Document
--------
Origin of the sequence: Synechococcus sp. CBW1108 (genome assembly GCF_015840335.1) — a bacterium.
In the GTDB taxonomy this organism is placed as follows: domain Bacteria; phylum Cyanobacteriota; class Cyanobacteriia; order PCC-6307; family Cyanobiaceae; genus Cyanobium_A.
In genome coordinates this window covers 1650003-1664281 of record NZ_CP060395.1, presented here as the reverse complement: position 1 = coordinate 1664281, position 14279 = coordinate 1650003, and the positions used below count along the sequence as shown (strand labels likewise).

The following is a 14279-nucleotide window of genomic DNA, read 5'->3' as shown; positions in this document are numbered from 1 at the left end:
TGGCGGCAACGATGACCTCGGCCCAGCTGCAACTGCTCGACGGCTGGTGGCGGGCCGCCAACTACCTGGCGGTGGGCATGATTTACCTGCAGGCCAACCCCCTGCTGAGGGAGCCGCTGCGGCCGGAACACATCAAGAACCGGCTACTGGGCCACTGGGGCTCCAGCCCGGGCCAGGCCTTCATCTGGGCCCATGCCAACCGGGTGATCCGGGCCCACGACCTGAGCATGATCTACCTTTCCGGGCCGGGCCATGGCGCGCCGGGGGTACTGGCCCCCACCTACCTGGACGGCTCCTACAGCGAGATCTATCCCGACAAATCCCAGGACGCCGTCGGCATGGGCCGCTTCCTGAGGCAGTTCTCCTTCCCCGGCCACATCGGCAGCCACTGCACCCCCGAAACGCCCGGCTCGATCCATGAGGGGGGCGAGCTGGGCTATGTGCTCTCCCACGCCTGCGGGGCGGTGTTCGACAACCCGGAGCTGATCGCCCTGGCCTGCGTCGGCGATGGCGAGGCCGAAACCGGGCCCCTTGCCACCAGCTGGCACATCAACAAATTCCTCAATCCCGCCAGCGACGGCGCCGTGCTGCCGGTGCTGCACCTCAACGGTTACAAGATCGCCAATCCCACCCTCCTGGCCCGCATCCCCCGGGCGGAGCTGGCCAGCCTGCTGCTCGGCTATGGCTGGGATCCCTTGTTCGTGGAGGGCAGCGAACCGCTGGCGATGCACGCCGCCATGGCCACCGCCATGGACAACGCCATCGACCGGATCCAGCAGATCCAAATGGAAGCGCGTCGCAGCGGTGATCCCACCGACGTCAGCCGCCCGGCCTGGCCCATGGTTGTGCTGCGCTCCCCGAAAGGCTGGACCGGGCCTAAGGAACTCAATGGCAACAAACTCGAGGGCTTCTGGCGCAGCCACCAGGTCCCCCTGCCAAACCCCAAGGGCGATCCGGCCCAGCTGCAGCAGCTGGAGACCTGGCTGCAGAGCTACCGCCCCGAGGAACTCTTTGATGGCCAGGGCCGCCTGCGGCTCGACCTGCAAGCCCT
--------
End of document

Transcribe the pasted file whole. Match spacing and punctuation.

Origin of the sequence: Synechococcus sp. CBW1108 (genome assembly GCF_015840335.1) — a bacterium.
In the GTDB taxonomy this organism is placed as follows: domain Bacteria; phylum Cyanobacteriota; class Cyanobacteriia; order PCC-6307; family Cyanobiaceae; genus Cyanobium_A.
In genome coordinates this window covers 1650003-1664281 of record NZ_CP060395.1, presented here as the reverse complement: position 1 = coordinate 1664281, position 14279 = coordinate 1650003, and the positions used below count along the sequence as shown (strand labels likewise).

The following is a 14279-nucleotide window of genomic DNA, read 5'->3' as shown; positions in this document are numbered from 1 at the left end:
TGGCGGCAACGATGACCTCGGCCCAGCTGCAACTGCTCGACGGCTGGTGGCGGGCCGCCAACTACCTGGCGGTGGGCATGATTTACCTGCAGGCCAACCCCCTGCTGAGGGAGCCGCTGCGGCCGGAACACATCAAGAACCGGCTACTGGGCCACTGGGGCTCCAGCCCGGGCCAGGCCTTCATCTGGGCCCATGCCAACCGGGTGATCCGGGCCCACGACCTGAGCATGATCTACCTTTCCGGGCCGGGCCATGGCGCGCCGGGGGTACTGGCCCCCACCTACCTGGACGGCTCCTACAGCGAGATCTATCCCGACAAATCCCAGGACGCCGTCGGCATGGGCCGCTTCCTGAGGCAGTTCTCCTTCCCCGGCCACATCGGCAGCCACTGCACCCCCGAAACGCCCGGCTCGATCCATGAGGGGGGCGAGCTGGGCTATGTGCTCTCCCACGCCTGCGGGGCGGTGTTCGACAACCCGGAGCTGATCGCCCTGGCCTGCGTCGGCGATGGCGAGGCCGAAACCGGGCCCCTTGCCACCAGCTGGCACATCAACAAATTCCTCAATCCCGCCAGCGACGGCGCCGTGCTGCCGGTGCTGCACCTCAACGGTTACAAGATCGCCAATCCCACCCTCCTGGCCCGCATCCCCCGGGCGGAGCTGGCCAGCCTGCTGCTCGGCTATGGCTGGGATCCCTTGTTCGTGGAGGGCAGCGAACCGCTGGCGATGCACGCCGCCATGGCCACCGCCATGGACAACGCCATCGACCGGATCCAGCAGATCCAAATGGAAGCGCGTCGCAGCGGTGATCCCACCGACGTCAGCCGCCCGGCCTGGCCCATGGTTGTGCTGCGCTCCCCGAAAGGCTGGACCGGGCCTAAGGAACTCAATGGCAACAAACTCGAGGGCTTCTGGCGCAGCCACCAGGTCCCCCTGCCAAACCCCAAGGGCGATCCGGCCCAGCTGCAGCAGCTGGAGACCTGGCTGCAGAGCTACCGCCCCGAGGAACTCTTTGATGGCCAGGGCCGCCTGCGGCTCGACCTGCAAGCCCT